I don't know about hackin9 specifically but I agree with you about 2600. Unfortunately, not enough people are writing good content. This could be because they're scared, or maybe there just aren't enough people. So if you are good, write.

Could it be because they don't pay their writers?! :pissed:

The entire magazine is based off user submitted content but, yet they keep ALL of the profit.

I call bullshit but, I won't start this rant.

That's been the premise of 2600 since the get-go. It's not a profit motive for writers and their submissions, but rather, a place where people who love hacking can share their knowledge and discoveries in a published and distributed magazine. The draw for writers simply used to be having your content published in 2600, which was just plain cool in and of itself, and a bit of credibility behind your know-how in the hacking community, if you want to look at it that way. It seems that lately though, the content of submissions has been a bit lackluster.

The publishing business is an ass-rape for any type of operation that isn't backed by high-paying advertisers and and offest by bulk production discounts. At most major retailers, publishers have to eat the cost of stocking their mags whether or not they're sold. I think anyone would be hard up to actually document net profit by 2600 that reveals some lofty sum that could justify actually paying for submissions. It's a far cry from the digg model if you ask me. What would be nice would be maybe a 2600 t-shirt and other swag for "article of the month" or something. Wait, didn't they used to give a t-shirt to everyone who got published? Maybe I'm hallucinating.

The fact of the matter though, is that when you start letting less-than-intriguing articles seep in, it becomes a vicious cycle wherein people that have potentially great material may shy away from submitting because the content quality of the mag isn't what it used to be, and the motive just isn't there anymore. And then more mediocre content gets published because that's all that's being submitted. Wash, rinse, repeat.

That's not to say that there aren't ANY good articles anymore, but maybe it's the romantic fantasy of days gone by, where I feel like virtually ALL the articles used to be way cool. Could all just be relative and a matter of perspective I guess.

Oh, and the issue of hakin9 where I mentioned the article on overflows is actually the starter kit. I hadn't noticed until I pulled it off my desk out of curiosity after reading through this thread. Still, I'd like to know what Aghaster thinks of his subscription and if it was worth the price.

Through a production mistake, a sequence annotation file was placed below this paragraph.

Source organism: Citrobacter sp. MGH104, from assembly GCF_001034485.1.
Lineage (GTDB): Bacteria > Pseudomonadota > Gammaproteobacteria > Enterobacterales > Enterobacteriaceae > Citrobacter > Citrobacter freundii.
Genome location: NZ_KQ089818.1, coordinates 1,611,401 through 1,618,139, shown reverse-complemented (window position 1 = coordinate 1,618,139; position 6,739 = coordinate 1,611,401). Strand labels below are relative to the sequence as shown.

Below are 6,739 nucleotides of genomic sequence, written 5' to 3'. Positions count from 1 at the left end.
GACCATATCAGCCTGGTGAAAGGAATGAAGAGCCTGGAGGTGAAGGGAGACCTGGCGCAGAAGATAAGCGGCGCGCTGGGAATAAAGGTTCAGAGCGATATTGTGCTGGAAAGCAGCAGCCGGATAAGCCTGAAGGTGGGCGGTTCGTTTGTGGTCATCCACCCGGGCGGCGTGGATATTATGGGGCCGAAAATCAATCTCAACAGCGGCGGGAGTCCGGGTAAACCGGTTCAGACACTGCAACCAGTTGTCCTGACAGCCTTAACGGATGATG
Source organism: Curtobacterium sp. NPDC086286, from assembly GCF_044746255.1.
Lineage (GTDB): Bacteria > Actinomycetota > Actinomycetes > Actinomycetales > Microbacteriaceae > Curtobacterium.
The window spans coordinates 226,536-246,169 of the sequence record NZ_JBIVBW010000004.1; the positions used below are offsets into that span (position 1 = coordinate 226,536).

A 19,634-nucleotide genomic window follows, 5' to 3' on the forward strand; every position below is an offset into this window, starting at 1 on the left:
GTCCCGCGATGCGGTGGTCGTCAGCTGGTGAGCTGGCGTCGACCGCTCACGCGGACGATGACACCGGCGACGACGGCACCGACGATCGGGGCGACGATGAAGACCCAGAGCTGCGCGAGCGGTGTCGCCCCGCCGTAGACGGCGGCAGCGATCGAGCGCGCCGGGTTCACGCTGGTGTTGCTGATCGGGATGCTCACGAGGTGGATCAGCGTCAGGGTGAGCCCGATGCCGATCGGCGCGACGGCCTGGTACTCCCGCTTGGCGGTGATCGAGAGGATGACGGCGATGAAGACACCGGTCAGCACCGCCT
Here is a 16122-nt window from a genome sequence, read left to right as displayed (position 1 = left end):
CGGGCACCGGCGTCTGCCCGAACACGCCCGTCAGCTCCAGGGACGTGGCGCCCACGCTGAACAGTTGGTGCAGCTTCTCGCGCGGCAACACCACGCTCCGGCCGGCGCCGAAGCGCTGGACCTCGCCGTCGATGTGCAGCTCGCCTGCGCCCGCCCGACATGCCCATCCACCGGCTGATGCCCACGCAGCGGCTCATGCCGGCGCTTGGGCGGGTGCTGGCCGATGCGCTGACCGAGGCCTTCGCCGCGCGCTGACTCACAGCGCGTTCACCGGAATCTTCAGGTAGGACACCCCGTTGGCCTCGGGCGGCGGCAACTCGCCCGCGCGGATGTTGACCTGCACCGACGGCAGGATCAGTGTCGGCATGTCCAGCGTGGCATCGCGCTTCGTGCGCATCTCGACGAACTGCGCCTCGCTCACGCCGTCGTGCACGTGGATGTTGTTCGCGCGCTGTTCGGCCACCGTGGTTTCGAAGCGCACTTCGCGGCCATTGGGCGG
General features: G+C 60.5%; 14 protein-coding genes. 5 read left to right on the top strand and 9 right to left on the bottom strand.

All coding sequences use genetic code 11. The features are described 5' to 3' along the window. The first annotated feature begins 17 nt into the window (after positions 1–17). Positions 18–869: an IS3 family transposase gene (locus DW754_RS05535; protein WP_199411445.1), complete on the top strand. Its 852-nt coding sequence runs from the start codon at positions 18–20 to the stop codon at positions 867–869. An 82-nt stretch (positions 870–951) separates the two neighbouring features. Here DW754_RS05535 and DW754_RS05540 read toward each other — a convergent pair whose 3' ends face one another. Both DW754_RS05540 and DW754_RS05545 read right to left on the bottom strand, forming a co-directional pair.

Edited by mad_jimi_simi
0

Share this post


Link to post
Share on other sites
they should try proofreading every once in a while.

Hell yes, they should really proofread what they publish. That's weird, I thought hackers were really skeptical about everything, which would make them verify what is said in the articles. The sad part of this is that this job is being made in the letters section in the following article. There are always many letters from readers correcting things being said in the previous issue.

By the way, I have received a letter from 2600 this week that said my subscription has expired. I haven't resubscribed yet, and I don't think I will.

0

Share this post


Link to post
Share on other sites
they should try proofreading every once in a while.

Hell yes, they should really proofread what they publish. That's weird, I thought hackers were really skeptical about everything, which would make them verify what is said in the articles. The sad part of this is that this job is being made in the letters section in the following article. There are always many letters from readers correcting things being said in the previous issue.

By the way, I have received a letter from 2600 this week that said my subscription has expired. I haven't resubscribed yet, and I don't think I will.

i got that letter too. i like 2600 better than hackin9. hackin9 is not worth it. some of the "free tools" are cool but its got nothing else going for it.

0

Share this post


Link to post
Share on other sites
they should try proofreading every once in a while.

Hell yes, they should really proofread what they publish. That's weird, I thought hackers were really skeptical about everything, which would make them verify what is said in the articles. The sad part of this is that this job is being made in the letters section in the following article. There are always many letters from readers correcting things being said in the previous issue.

By the way, I have received a letter from 2600 this week that said my subscription has expired. I haven't resubscribed yet, and I don't think I will.

i got that letter too. i like 2600 better than hackin9. hackin9 is not worth it. some of the "free tools" are cool but its got nothing else going for it.

Despite the fact you don't seem to like hackin9, I'm still eager to get it. For 2600, I'll consider it again when the next issue come out.

Are there other interesting hacking magazines other than hackin9 and 2600?

Edited by Aghaster
0

Share this post


Link to post
Share on other sites

Phrack

BlackListed411

Dig into the Underground (Lowtech's mag)